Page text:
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Academic Achievement: No Excuses Please

by David W. Kirkpatrick,
Senior Education Fellow, US Freedom Foundation
 

It is no secret that the public school system fails millions of
students. Reasons given for this almost invariably concern the students, their families, their communities, their lack of ability, or other excuses that don't place responsibility on the system, or its practitioners.

Certainly outside factors do exist and need to be recognized so they can be dealt with. But a reason is not an excuse. To a degree little
recognized by those responsible for the present system its practces are a large part of the problem. Public educators simply don't know what to do with students who are not sufficiently motivated, or equipped with a proper background and value system to learn largely on their own. Self-education is a significant part of the reason why some students are high achievers.

It has been said that banks will loan you money if you can prove you don't need it. Similarly, it might be said that public schools can teach students who can learn on their own..

A major part of the problem with too many public educators, is not what they don't know but what they know that isn't so. Much of the rest of the problem is explained by their unwillingness, indeed their inability, to utilize, or even recognize, successful alternatives that already exist.

Nor is this new. The idea that there was once a golden age for public education when everyone succeeded is largely an illusion. While, for
example, students may have been more successful a hundred years ago the reason was not that the schools were more effective but that it was largely the better students who were still there as the years passed. It is reported that at the beginning of the 20th century, only about 6% of the students were still there to graduate from high school. To this day, although on a smaller scale, the easiest way for schools to raise average achievement scores is for
poorer students to drop, or be pushed, out.

For example, as Colin Greer reported in "Public Schools: The Myth
of the Melting Pot" in the November 15, 1969 Saturday Review, "The factory,
the union, the political machine were agents of mobility and Americanization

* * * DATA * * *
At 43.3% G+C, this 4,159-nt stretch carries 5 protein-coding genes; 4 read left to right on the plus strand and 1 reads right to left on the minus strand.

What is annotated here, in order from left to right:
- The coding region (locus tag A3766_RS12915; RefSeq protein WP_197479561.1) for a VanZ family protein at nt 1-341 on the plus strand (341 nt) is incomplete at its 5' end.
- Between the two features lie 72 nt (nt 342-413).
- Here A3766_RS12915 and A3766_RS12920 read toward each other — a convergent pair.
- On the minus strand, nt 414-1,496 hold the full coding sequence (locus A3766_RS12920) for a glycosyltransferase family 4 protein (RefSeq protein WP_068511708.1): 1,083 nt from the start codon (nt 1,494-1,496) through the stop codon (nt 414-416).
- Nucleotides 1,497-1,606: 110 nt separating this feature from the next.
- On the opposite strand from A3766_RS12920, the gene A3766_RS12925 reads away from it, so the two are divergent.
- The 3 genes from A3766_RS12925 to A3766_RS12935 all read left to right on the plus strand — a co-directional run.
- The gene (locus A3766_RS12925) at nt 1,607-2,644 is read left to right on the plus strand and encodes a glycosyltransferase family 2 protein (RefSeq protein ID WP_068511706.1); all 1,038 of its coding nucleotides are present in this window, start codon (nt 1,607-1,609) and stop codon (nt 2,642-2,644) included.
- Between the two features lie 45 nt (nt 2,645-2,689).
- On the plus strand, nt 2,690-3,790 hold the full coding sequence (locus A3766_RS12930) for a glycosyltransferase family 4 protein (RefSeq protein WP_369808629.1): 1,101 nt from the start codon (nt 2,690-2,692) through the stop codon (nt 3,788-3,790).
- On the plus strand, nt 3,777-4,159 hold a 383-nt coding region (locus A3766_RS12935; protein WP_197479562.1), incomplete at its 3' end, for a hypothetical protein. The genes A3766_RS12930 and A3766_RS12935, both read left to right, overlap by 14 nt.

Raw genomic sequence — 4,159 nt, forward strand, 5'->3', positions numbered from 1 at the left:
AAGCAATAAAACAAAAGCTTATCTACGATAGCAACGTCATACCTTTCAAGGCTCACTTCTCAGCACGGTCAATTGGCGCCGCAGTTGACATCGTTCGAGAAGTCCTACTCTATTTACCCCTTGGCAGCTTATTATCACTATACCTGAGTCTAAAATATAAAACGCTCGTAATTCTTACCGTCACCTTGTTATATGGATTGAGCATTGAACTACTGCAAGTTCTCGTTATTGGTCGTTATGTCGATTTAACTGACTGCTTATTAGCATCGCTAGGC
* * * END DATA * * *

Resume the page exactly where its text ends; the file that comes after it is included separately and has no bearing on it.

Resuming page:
before the school...The establishment of an ethnic middle class was basic to
entry onto a wider, middle class stage via public education...The correlation
between school achievement and economic status was so high that in school
surveys carried out in the mid-West during the 1920's, its became necessary to separate Scandinavian-Americans from other 'ethnic' Americans because the
school performance of their children so outdistanced other foreign mid-West
groups."

Knowing that fact or today's contemporary finding that students
with an Asian heritage tend to do much better than students of other ethnic
groups, may be interesting but, by itself, is not especially useful since other students can't become Scandinavians or Asians, or be raised in an optimum environment.

Unfortunately, what can be done, besides separating high-achieving
groups from the mix, as stated above, is to change how achievement is
measured to, as former New York State and City Teacher of the Year John Taylor Gatto has written, introduce "dumbing down" of tests and try to con the public into thinking the results are still valid.

Martin Wooster, in his 1994 book, Angry Classrooms, noted that
dumbing down apparently dates from 1919, in Boston, when "The city attempted to administer a test for eighth grade honor students previously given in 1845, but had to change 82 percent of the questions because the nineteenth-century test was too difficult for their school generation."

Even the 1919 "dumbed down" test might be too difficult today.

This is suggested by the fact that literacy, which most people
assume has been increasing as mass education has expanded in the United States, is decreasing. Twenty years ago it was reported that there were not only 23 million functionally illiterate adults in the country but that their numbers were growing. Our dropout rates were also among the highest among developed nations and student achievement was often last.

But not to worry. In per pupil expenditures and pro-public
schooling rhetoric we are probably consistently in or near first place.
# # # # #

Portland, Arkansas, Elementary school - half the 4-6 grade pupils
were 2 or more years below grade level. With a new principal, and Direct
Instruction, 100% of students read at grade level or higher and most students are
above the national average in both reading and math. Thomas Sowell,
Black Rednecks and White Liberals, San Francisco: Encounter Books, 2005, chapter
on "Black Education, Achievement, Myths and Tragedies"
# # # # #


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